New macro-economic trends are pushing portfolio managers to rethink their positions, to meet investor demand. For instance, there will be new opportunities for hedge funds as investors resort to sector rotation. Cryptocurrency investment has become popular, as has the trend of ESG – environment, social and governance – investing.
A survey by the Alternative Investment Management Association (AIMA) and fund service group SS&C has revealed that 53% of hedge funds, with a combined AUM of $720 billion, reported resorting to non-traditional data sets for new ideas.
The New Approach to Data Analysis
The use of AI and machine learning is playing out across a huge section of investment managers, from traditional fundamental investors to quant traders and even pure AI-driven specialists. They have broadened their approach to all sorts of datasets, including social media chatter, geolocation, satellite images, weather patterns, credit card payments, IoT sensors, and even health data. AI is helping sift through and extract information from websites, bespoke research from unconventional sources, news articles, and more, to provide intelligence via intuitive trading tools. There are myriad ways in which they use this data.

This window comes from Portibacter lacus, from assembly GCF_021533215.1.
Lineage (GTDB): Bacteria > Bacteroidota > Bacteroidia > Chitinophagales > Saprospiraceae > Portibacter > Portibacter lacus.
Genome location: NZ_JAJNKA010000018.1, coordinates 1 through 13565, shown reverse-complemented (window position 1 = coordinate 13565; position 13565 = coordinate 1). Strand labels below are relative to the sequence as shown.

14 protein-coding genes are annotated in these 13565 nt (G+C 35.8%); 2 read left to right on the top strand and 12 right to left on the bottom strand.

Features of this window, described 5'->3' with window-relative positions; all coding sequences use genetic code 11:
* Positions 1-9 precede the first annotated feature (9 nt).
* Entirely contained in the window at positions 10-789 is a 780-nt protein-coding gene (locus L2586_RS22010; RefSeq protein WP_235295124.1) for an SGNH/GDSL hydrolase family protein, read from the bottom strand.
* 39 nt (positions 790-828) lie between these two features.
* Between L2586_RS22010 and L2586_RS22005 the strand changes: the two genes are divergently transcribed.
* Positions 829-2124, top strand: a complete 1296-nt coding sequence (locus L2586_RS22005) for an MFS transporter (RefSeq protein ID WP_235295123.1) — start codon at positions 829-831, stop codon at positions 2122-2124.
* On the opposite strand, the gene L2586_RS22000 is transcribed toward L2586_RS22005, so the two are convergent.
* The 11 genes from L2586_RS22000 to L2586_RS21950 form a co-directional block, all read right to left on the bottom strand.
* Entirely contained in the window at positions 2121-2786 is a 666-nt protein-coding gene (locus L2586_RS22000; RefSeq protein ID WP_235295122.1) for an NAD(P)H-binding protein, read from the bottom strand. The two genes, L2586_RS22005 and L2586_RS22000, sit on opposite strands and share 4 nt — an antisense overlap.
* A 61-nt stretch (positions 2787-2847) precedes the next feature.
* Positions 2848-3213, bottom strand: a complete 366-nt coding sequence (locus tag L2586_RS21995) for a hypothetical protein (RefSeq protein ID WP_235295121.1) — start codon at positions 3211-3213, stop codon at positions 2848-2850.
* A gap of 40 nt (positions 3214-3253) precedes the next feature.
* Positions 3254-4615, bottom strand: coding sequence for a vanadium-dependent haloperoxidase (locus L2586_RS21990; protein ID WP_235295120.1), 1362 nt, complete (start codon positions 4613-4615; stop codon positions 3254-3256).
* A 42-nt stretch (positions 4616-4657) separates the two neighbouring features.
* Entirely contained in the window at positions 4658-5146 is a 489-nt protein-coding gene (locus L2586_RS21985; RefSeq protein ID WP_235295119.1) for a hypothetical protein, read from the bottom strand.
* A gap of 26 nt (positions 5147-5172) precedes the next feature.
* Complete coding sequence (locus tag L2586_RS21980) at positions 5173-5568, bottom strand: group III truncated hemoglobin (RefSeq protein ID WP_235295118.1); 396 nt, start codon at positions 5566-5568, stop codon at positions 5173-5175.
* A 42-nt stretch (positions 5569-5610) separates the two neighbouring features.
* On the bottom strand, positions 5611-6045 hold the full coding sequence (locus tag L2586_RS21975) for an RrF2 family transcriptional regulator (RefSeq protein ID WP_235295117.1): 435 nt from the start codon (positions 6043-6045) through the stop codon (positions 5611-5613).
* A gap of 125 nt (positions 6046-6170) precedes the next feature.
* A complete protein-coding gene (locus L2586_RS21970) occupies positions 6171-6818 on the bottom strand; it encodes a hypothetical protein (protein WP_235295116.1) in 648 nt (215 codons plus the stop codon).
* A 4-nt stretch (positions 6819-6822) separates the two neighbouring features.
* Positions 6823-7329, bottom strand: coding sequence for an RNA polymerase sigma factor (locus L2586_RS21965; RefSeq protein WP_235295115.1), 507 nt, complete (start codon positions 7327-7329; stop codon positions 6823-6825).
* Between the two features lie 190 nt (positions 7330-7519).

Making Market Predictions or Company Valuations
News analytics is a powerful resource for investors. From breaking headlines to financial commentary, managers can access an aggregate analysis of the market mood. This helps them accurately predict market behaviour. AI enables them to do this on a global scale, bringing additional benefits over traditional news feeds.